Baxter Travenol Joins Bidding for American Hospital Supply
KEITH E. LEIGHTY
Jun. 21, 1985
CHICAGO (AP) _ American Hospital Supply Co. said Friday that Baxter Travenol Laboratories has proposed a merger under which it would acquire American, which previously agreed to merge with Hospital Corp. of America.
Karl D. Bays, chairman and chief executive officer of American Hospital, said in a statement that the offer was extended in a letter he received from Vernon R. Loucks, president and chief executive officer of Baxter.
The offer includes a stock swap for 50 percent of American's shares and a cash payment for the remainder, American Hospital's statement said.
On March 31, American Hospital, based in Evanston, Ill., announced a definitive agreement with Hospital Corp. of Nashville, Tenn., to a merger that would create the largest health care company in the nation.
That agreement calls for a stock swap and provides for the two companies to operate independently while being owned by a holding company. American Hospital's stockholders were to vote on the proposed merger July 3.
Hospital Corp. said it would have no comment Friday on the Baxter proposal.
Larry Feinberg, a stock analyst in New York with Dean Witter Reynolds, said a match between American Hospital and Baxter Travenol would make the most sense.
''It's a great fit,'' he said.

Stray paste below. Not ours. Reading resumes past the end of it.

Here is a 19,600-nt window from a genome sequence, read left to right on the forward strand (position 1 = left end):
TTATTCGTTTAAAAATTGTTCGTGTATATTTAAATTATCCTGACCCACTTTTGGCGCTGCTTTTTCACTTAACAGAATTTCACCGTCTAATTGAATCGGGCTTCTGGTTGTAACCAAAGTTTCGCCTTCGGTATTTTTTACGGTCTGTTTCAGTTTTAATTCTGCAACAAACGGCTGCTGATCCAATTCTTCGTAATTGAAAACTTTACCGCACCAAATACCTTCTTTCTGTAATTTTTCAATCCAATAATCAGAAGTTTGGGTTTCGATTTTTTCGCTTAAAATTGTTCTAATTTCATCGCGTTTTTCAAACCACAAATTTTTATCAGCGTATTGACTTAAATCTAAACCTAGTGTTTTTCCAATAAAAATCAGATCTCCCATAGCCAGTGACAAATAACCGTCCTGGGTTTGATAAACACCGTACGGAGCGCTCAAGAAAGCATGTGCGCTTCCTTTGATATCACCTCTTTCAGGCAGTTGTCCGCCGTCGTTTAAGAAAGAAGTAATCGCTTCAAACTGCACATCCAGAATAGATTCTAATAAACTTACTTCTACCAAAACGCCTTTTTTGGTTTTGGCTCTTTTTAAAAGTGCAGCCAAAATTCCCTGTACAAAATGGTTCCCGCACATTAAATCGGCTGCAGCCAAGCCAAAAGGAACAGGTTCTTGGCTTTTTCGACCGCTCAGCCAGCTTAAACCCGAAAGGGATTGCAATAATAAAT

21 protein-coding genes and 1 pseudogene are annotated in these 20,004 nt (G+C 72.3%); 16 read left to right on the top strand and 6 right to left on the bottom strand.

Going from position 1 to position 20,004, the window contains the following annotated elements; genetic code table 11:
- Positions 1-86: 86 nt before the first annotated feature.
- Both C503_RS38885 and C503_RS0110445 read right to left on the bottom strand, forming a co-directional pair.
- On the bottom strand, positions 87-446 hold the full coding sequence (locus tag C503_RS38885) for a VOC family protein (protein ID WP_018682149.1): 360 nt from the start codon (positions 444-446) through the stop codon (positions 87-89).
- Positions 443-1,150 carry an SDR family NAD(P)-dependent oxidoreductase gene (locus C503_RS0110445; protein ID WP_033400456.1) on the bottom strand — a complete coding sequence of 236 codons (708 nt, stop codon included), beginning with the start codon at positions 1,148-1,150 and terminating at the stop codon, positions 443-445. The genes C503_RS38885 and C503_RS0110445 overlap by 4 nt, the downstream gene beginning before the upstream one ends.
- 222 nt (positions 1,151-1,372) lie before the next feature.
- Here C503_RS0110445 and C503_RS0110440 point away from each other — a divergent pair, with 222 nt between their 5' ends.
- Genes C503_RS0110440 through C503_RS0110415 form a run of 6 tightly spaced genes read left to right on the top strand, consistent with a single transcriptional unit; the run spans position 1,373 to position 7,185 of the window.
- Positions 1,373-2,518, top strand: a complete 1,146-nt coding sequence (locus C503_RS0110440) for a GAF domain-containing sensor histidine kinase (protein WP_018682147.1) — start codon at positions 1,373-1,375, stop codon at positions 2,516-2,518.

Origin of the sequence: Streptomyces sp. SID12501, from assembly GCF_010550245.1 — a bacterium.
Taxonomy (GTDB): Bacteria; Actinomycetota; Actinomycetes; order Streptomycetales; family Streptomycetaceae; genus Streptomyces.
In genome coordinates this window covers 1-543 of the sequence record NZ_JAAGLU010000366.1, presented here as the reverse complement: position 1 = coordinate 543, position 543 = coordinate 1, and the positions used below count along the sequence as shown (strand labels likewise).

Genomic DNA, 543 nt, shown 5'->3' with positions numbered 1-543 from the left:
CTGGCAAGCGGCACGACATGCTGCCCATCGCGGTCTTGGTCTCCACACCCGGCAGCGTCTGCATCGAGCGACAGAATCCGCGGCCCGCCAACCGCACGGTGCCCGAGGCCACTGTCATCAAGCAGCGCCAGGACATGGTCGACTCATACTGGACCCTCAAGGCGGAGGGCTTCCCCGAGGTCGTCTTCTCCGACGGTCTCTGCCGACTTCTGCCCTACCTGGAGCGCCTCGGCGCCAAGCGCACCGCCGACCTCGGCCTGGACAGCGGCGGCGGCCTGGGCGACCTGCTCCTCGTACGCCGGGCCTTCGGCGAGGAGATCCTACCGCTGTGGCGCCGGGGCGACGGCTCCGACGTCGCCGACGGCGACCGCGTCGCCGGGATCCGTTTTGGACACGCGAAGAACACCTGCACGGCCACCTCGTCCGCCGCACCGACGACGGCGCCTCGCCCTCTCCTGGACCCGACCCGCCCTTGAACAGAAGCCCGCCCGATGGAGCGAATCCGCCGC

Both companies make medical supplies, while Hospital Corp. is the largest for-profit hospital chain, with 420 facilities.
Trading in the stock of both companies was halted temporarily on the New York Stock Exchange on Friday pending the announcement of Baxter's new offer.
Baxter, based in Deerfield, Ill., offered to swap 3.01 shares of its common stock per share of American for one half of American Hospital's common stock and $50 cash per share for the remaining American stock.
However, under the terms of the agreement between American Hospital and Hospital Corp., the two corporations agreed to issue new stock if an offer by a third party was made.
In its statement, American Hospital said it was unclear how such a new issue would affect Baxter's offer.
Feinberg said that under the agreement with Hospital Corp., American Hospital would issue 39 million new shares to Hospital Corp., which would in turn issue 29.5 million new shares to American Hospital.
Based on the existing 72.6 million outstanding shares of American Hospital, Baxter's proposal would be valued at about $3.26 billion. But if the new shares were incliuded, the deal would be worth about $5.6 billion, Feinberg said.
''I really doubt they're offering $5.6 billion,'' he said.
In its statement, American Hospital said Baxter would have to issue 168 million shares in the proposed acquisition, 115 percent of the number of Baxter shares currently outstanding, if the offer included the new shares.
Baxter Travenol declined to comment Friday.
In trading Friday on the New York Stock Exchange, American Hospital stock rose $2.671/2 a share to $37, Baxter fell 75 cents to $15.87 and Hospital Corp. rose 871/2 cents to $47.50.
American Hospital said the Baxter proposal would remain open for consideration until July 5.
Under its agreement with Hospital Corp., American Hospital and Hospital Corp. would operate as separate corporations under a common holding company.
Under the agreement, holders of Hospital Corp.'s 88.1 million common shares outstanding were to receive one share in the new holding company for each of their shares. Holders of American Hospital's 72.6 million shares outstanding would receive three-quarters of a share in the new company for each share.
In 1984, Hospital Corp. had sales of $4.4 billion; American Hospital had sales of $3.3 billion; and Baxter Travenol had sales of $1.8 billion.